The plans have encountered outrage and stiff resistance, especially in Christina. Many educators feel the state is blaming them for low test scores when they say the real problems are systemic poverty and violence.

Last week, Christina School Board voted not to approve turnaround plans for the schools. Board members said they wanted more clarity on how teachers would be selected to staff the schools, saying they were convinced current school staff were the best people to lead improvements. They said they did not want to approve plans that could make it easier for teachers to be fired or transferred.

For more reaction from local officials and educators, keep watching DelawareOnline.com and read tomorrow’s edition of The News Journal.

http://www.delawareonline.com/story/news/local/2015/02/10/christina-must-close-hand-priority-schools-state-says/23172067/

Transparent Christina has an actual copy of the letter posted here: https://transparentchristina.wordpress.com/2015/02/10/showdown-2-0-let-the-union-busting-begin/

Delaware DOE Extends Timeline For Priority Schools Deadline To Christina School District

The new tentative deadline for the Christina School District to submit their revised Memorandum of Understanding (MOU) for the three Priority Schools within their district is now January 23rd.  There is a catch here though.  Christina must submit the draft to date by January 9th, and the deadline will be extended if the DOE feels the draft is “substantially approvable”.  The Christina school board will have a meeting on Tuesday, January 20th to have a final vote on the MOU and their priority school plans and they must submit this by the next day, January 21st.  As well, the Delaware DOE will be giving their final comments on Friday, January 16th.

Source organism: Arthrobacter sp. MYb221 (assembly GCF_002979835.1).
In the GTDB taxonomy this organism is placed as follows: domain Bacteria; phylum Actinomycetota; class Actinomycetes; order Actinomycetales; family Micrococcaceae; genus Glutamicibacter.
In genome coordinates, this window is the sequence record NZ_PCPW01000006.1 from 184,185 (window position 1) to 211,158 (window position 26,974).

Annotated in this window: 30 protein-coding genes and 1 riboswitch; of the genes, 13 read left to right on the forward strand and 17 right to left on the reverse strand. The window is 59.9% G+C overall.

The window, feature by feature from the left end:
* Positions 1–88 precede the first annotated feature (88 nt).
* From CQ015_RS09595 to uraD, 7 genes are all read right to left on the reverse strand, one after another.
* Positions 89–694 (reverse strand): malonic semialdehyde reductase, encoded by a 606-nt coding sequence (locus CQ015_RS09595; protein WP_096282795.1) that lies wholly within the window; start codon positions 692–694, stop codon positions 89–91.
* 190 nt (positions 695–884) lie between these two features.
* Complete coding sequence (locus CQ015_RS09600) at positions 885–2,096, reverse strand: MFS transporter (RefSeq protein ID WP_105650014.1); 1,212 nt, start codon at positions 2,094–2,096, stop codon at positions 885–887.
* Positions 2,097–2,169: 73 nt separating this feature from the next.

The Christina School Board will be having a meeting on January 7th to work on the priority schools plan some more at 7:00pm.  As well, the Christina Educators Association will be holding a press conference prior to the meeting at 6:30pm.

Other big meetings in January include the Delaware State Board of Education  meeting on January 15th.  This meeting could have a final decision on the fate of Family Foundations Academy in light of years of financial mismanagement and personal use of state funds, as highlighted this week in the well over 200 pages released by the Delaware DOE from the auditing firm of Auphsite Consulting.  The Delaware 148th Assembly begins their legislative year on January 13th, and there just may be some education fireworks that launch very quickly in the form of potential legislation submitted.

For those who haven’t signed the iPetition declaring their position against the priority schools initiative, please go to http://www.ipetitions.com/petition/lets-make-priority-schools-a-real-priority-2